VB2019 paper: Inside Magecart: the history behind the covert card-skimming assault on the e-commerce industry

Posted by   Martijn Grooten on   Oct 28, 2019

Magecart is an umbrella-term for various groups that engage in placing JavaScript code on e-commerce sites to steal credit card info. Magecart attacks go back almost a decade but it became an infosec household name following some prominent breaches in 2018.

Magecart is getting a lot of attention from security researchers, and RiskIQ's Yonathan Klijnsma is probably the most prolific among them. He was one of the authors of a 2018 report that detailed the modi operandi of the various Magecart groups.

ecosystem_image1.pngA rich underground economy exists around all the different steps needed to monetize a breach.

At VB2019 in London earlier this month, Yonathan also presented a paper on Magecart in which he looked at some of the more interesting groups and the latest Magecart trends.

Today we publish Yonathan's paper in both HTML and PDF format. We have also uploaded the video of his VB2019 presentation to our YouTube channel.

VB2019-conference-paper.jpg
Inside Magecart: the history behind the covert card-skimming assault on the e-commerce industry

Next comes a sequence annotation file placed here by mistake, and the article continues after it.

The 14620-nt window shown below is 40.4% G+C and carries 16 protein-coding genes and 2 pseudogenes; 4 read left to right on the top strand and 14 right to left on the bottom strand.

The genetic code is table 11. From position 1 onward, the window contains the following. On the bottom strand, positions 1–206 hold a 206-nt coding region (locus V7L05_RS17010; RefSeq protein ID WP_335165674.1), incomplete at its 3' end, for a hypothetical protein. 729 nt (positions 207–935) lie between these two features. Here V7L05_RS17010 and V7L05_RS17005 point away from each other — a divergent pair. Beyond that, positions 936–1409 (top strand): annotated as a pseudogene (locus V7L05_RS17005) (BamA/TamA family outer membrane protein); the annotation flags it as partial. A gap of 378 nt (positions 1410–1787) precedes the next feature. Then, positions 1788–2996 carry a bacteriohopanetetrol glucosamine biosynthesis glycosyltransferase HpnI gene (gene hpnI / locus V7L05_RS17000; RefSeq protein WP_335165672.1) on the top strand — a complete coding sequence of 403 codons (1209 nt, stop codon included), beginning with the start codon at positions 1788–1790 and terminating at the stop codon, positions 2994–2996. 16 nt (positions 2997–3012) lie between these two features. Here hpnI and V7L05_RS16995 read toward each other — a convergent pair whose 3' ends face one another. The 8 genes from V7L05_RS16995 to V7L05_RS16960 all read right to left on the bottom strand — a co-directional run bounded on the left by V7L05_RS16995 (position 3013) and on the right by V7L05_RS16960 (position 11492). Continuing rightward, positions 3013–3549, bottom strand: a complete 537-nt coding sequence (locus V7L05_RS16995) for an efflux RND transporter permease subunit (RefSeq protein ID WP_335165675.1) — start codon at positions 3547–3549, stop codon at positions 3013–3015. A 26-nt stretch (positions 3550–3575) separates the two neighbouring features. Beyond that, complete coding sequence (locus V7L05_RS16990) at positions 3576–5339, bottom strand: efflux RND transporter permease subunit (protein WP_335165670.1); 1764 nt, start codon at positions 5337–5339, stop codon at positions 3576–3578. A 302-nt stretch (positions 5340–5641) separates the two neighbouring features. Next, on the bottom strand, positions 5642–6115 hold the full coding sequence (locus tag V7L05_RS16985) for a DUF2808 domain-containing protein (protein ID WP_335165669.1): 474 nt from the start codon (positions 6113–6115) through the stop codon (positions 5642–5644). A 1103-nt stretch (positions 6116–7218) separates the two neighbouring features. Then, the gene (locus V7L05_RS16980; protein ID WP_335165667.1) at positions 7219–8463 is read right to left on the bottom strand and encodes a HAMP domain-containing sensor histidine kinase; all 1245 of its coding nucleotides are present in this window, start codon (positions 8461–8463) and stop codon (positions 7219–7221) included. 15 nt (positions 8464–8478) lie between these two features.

Read the paper (HTML)

Download the paper (PDF)

 

 

 

twitter.png
fb.png
linkedin.png
hackernews.png
reddit.png

 

Latest posts:

New article: Run your malicious VBA macros anywhere!

Kurt Natvig explains how he recompiled malicious VBA macro code to valid harmless Python 3.x code.

New article: Dissecting the design and vulnerabilities in AZORult C&C panels

In a new article, Aditya K Sood looks at the command-and-control (C&C) design of the AZORult malware, discussing his team's findings related to the C&C design and some security issues they identified.

VB2021 localhost call for papers: a great opportunity

VB2021 localhost presents an exciting opportunity to share your research with an even wider cross section of the IT security community around the world than usual, without having to take time out of your work schedule (or budget) to travel.

New article: Excel Formula/Macro in .xlsb?

In a follow-up to an article published last week, Kurt Natvig takes us through the analysis of a new malicious sample using the .xlsb file format.

New article: Decompiling Excel Formula (XF) 4.0 malware

In a new article, researcher Kurt Natvig takes a close look at XF 4.0 malware.

We have placed cookies on your device in order to improve the functionality of this site, as outlined in our cookies policy. However, you may delete and block all cookies from this site and your use of the site will be unaffected. By continuing to browse this site, you are agreeing to Virus Bulletin's use of data as outlined in our privacy policy.